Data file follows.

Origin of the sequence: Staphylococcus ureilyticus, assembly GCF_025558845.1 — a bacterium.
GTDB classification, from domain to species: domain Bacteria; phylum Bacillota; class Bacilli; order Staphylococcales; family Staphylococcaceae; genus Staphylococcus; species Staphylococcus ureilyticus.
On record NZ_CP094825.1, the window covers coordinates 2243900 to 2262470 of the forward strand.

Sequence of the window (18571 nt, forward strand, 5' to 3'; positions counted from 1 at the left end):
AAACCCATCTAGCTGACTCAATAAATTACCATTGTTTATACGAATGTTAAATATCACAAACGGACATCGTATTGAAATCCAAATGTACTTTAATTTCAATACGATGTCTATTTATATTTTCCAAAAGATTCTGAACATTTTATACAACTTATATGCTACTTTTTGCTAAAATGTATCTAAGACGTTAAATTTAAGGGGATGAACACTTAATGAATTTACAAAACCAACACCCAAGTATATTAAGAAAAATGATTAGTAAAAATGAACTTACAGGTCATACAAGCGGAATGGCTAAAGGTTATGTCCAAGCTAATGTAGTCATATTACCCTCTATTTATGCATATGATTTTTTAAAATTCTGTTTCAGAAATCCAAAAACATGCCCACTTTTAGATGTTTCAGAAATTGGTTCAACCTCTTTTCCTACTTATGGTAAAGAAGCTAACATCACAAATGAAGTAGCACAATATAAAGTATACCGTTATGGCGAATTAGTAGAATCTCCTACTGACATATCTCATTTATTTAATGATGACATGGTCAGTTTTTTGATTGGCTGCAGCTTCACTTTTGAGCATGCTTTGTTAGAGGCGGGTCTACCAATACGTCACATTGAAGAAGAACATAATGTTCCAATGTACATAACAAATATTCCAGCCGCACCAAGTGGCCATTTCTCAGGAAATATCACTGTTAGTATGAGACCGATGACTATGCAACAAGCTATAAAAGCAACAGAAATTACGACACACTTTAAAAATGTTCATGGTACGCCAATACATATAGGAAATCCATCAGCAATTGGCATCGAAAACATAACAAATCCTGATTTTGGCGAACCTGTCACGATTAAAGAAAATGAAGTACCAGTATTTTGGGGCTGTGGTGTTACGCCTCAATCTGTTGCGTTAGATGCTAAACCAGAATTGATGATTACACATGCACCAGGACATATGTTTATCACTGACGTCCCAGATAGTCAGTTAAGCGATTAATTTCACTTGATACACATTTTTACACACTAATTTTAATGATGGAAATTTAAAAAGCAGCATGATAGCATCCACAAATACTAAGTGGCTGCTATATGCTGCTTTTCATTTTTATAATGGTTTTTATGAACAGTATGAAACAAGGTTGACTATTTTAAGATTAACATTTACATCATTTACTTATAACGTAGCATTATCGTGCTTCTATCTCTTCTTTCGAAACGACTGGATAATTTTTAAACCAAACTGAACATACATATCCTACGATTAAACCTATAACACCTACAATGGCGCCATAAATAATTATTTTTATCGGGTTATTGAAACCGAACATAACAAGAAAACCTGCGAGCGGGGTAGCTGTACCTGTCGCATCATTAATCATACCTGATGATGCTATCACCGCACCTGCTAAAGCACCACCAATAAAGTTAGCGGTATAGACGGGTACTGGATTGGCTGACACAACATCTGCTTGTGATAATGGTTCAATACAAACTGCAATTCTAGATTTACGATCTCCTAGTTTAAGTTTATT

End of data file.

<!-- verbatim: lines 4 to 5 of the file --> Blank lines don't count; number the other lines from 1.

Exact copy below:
Sequence of the window (18571 nt, forward strand, 5' to 3'; positions counted from 1 at the left end):
AAACCCATCTAGCTGACTCAATAAATTACCATTGTTTATACGAATGTTAAATATCACAAACGGACATCGTATTGAAATCCAAATGTACTTTAATTTCAATACGATGTCTATTTATATTTTCCAAAAGATTCTGAACATTTTATACAACTTATATGCTACTTTTTGCTAAAATGTATCTAAGACGTTAAATTTAAGGGGATGAACACTTAATGAATTTACAAAACCAACACCCAAGTATATTAAGAAAAATGATTAGTAAAAATGAACTTACAGGTCATACAAGCGGAATGGCTAAAGGTTATGTCCAAGCTAATGTAGTCATATTACCCTCTATTTATGCATATGATTTTTTAAAATTCTGTTTCAGAAATCCAAAAACATGCCCACTTTTAGATGTTTCAGAAATTGGTTCAACCTCTTTTCCTACTTATGGTAAAGAAGCTAACATCACAAATGAAGTAGCACAATATAAAGTATACCGTTATGGCGAATTAGTAGAATCTCCTACTGACATATCTCATTTATTTAATGATGACATGGTCAGTTTTTTGATTGGCTGCAGCTTCACTTTTGAGCATGCTTTGTTAGAGGCGGGTCTACCAATACGTCACATTGAAGAAGAACATAATGTTCCAATGTACATAACAAATATTCCAGCCGCACCAAGTGGCCATTTCTCAGGAAATATCACTGTTAGTATGAGACCGATGACTATGCAACAAGCTATAAAAGCAACAGAAATTACGACACACTTTAAAAATGTTCATGGTACGCCAATACATATAGGAAATCCATCAGCAATTGGCATCGAAAACATAACAAATCCTGATTTTGGCGAACCTGTCACGATTAAAGAAAATGAAGTACCAGTATTTTGGGGCTGTGGTGTTACGCCTCAATCTGTTGCGTTAGATGCTAAACCAGAATTGATGATTACACATGCACCAGGACATATGTTTATCACTGACGTCCCAGATAGTCAGTTAAGCGATTAATTTCACTTGATACACATTTTTACACACTAATTTTAATGATGGAAATTTAAAAAGCAGCATGATAGCATCCACAAATACTAAGTGGCTGCTATATGCTGCTTTTCATTTTTATAATGGTTTTTATGAACAGTATGAAACAAGGTTGACTATTTTAAGATTAACATTTACATCATTTACTTATAACGTAGCATTATCGTGCTTCTATCTCTTCTTTCGAAACGACTGGATAATTTTTAAACCAAACTGAACATACATATCCTACGATTAAACCTATAACACCTACAATGGCGCCATAAATAATTATTTTTATCGGGTTATTGAAACCGAACATAACAAGAAAACCTGCGAGCGGGGTAGCTGTACCTGTCGCATCATTAATCATACCTGATGATGCTATCACCGCACCTGCTAAAGCACCACCAATAAAGTTAGCGGTATAGACGGGTACTGGATTGGCTGACACAACATCTGCTTGTGATAATGGTTCAATACAAACTGCAATTCTAGATTTACGATCTCCTAGTTTAAGTTTATT